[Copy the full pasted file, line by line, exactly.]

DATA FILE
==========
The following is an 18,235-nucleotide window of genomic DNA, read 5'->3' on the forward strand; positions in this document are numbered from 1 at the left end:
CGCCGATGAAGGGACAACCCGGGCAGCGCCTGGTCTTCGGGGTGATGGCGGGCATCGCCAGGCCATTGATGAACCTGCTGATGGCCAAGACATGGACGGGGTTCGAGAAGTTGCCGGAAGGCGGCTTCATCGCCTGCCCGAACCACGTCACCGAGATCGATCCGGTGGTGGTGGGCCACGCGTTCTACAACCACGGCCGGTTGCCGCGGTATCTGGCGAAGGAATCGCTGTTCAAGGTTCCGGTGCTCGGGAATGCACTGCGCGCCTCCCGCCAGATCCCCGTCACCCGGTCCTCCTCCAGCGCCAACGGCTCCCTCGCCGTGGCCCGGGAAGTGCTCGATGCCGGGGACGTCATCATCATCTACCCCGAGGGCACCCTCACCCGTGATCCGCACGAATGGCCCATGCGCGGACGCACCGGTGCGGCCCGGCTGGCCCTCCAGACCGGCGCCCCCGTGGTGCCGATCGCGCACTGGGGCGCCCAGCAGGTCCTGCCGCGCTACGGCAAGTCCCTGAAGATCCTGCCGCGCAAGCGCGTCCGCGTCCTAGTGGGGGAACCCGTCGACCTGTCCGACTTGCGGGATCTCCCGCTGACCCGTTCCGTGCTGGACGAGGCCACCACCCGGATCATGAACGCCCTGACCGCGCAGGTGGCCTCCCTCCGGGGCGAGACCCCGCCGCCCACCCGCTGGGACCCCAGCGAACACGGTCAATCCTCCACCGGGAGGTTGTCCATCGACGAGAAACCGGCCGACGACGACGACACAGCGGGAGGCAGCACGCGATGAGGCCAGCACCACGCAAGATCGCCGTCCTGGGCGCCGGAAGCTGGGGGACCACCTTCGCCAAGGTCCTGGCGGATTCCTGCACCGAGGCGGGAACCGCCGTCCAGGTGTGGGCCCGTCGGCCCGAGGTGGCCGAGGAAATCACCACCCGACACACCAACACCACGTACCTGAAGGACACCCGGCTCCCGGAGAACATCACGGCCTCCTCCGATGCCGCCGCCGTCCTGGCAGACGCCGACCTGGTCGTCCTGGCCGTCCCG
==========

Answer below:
The following is an 18,235-nucleotide window of genomic DNA, read 5'->3' on the forward strand; positions in this document are numbered from 1 at the left end:
CGCCGATGAAGGGACAACCCGGGCAGCGCCTGGTCTTCGGGGTGATGGCGGGCATCGCCAGGCCATTGATGAACCTGCTGATGGCCAAGACATGGACGGGGTTCGAGAAGTTGCCGGAAGGCGGCTTCATCGCCTGCCCGAACCACGTCACCGAGATCGATCCGGTGGTGGTGGGCCACGCGTTCTACAACCACGGCCGGTTGCCGCGGTATCTGGCGAAGGAATCGCTGTTCAAGGTTCCGGTGCTCGGGAATGCACTGCGCGCCTCCCGCCAGATCCCCGTCACCCGGTCCTCCTCCAGCGCCAACGGCTCCCTCGCCGTGGCCCGGGAAGTGCTCGATGCCGGGGACGTCATCATCATCTACCCCGAGGGCACCCTCACCCGTGATCCGCACGAATGGCCCATGCGCGGACGCACCGGTGCGGCCCGGCTGGCCCTCCAGACCGGCGCCCCCGTGGTGCCGATCGCGCACTGGGGCGCCCAGCAGGTCCTGCCGCGCTACGGCAAGTCCCTGAAGATCCTGCCGCGCAAGCGCGTCCGCGTCCTAGTGGGGGAACCCGTCGACCTGTCCGACTTGCGGGATCTCCCGCTGACCCGTTCCGTGCTGGACGAGGCCACCACCCGGATCATGAACGCCCTGACCGCGCAGGTGGCCTCCCTCCGGGGCGAGACCCCGCCGCCCACCCGCTGGGACCCCAGCGAACACGGTCAATCCTCCACCGGGAGGTTGTCCATCGACGAGAAACCGGCCGACGACGACGACACAGCGGGAGGCAGCACGCGATGAGGCCAGCACCACGCAAGATCGCCGTCCTGGGCGCCGGAAGCTGGGGGACCACCTTCGCCAAGGTCCTGGCGGATTCCTGCACCGAGGCGGGAACCGCCGTCCAGGTGTGGGCCCGTCGGCCCGAGGTGGCCGAGGAAATCACCACCCGACACACCAACACCACGTACCTGAAGGACACCCGGCTCCCGGAGAACATCACGGCCTCCTCCGATGCCGCCGCCGTCCTGGCAGACGCCGACCTGGTCGTCCTGGCCGTCCCG